Fringe theatre allows up-and-coming artists to get their big break and provides underrepresented artists with a louder voice. This year marks the 10th anniversary of Toronto’s own fringe festival: Next Stage Theatre Festival. As always, Next Stage is abounding with fabulous shows for the expert and novice indie theatre-goer alike. And, at $10-15 a show, they are more than affordable.

What: Tinder Tales Live
When: 10 January and 25 January, 8pm.
Where: Gladstone Hotel, 1214 Queen St W, Toronto, ON M6J 1J6
How much will it hurt: $12 (adv), $15

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The name really says it all. Storytellers, comedians and your neighbor Frank share outrageous tales of their attempts at making sense of love in a society that has no time for conversation, but plenty of time for dictures.

What: What The F*!k Were You Thinking
When: 12 January, 8pm and 9:30pm.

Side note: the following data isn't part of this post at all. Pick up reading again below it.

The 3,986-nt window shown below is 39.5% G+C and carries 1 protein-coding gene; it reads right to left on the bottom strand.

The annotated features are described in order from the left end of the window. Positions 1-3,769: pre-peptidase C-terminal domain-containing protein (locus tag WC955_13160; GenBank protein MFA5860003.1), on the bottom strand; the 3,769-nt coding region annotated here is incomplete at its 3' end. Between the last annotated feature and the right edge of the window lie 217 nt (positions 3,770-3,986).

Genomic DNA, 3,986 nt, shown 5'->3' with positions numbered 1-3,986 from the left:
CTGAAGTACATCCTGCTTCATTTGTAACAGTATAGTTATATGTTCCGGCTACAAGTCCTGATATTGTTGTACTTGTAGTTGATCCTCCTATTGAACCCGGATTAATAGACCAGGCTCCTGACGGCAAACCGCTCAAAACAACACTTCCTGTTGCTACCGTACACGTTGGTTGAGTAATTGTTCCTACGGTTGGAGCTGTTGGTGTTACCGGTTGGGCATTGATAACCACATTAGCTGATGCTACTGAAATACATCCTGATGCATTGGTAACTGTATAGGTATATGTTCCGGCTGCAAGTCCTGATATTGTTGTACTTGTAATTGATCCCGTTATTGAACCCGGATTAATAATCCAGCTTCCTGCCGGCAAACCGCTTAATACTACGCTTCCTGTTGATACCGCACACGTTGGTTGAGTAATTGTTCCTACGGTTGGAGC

Where: Comedy Bar, 945 Bloor W, Toronto, ON, M6H 1L5
How much will it hurt: $12 (adv), $15

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And while we’re on our topic of our romantic failures, why stop there? Let’s toss in our deepest secrets and stories of embarrassment and regret; perfect for Jan Uary. Come to Comedy Bar to hear these comics recount theirs. Maybe yours ain’t so bad in comparison?

Nataliya Zlotnikov

There once was a girl named Nataliya. Med school bound, but no loan to be found. She shed more than one tear, 'twas a terrible year. But amidst all her doubt, an idea fluttered out. You adore self expression, let's explore that obsession!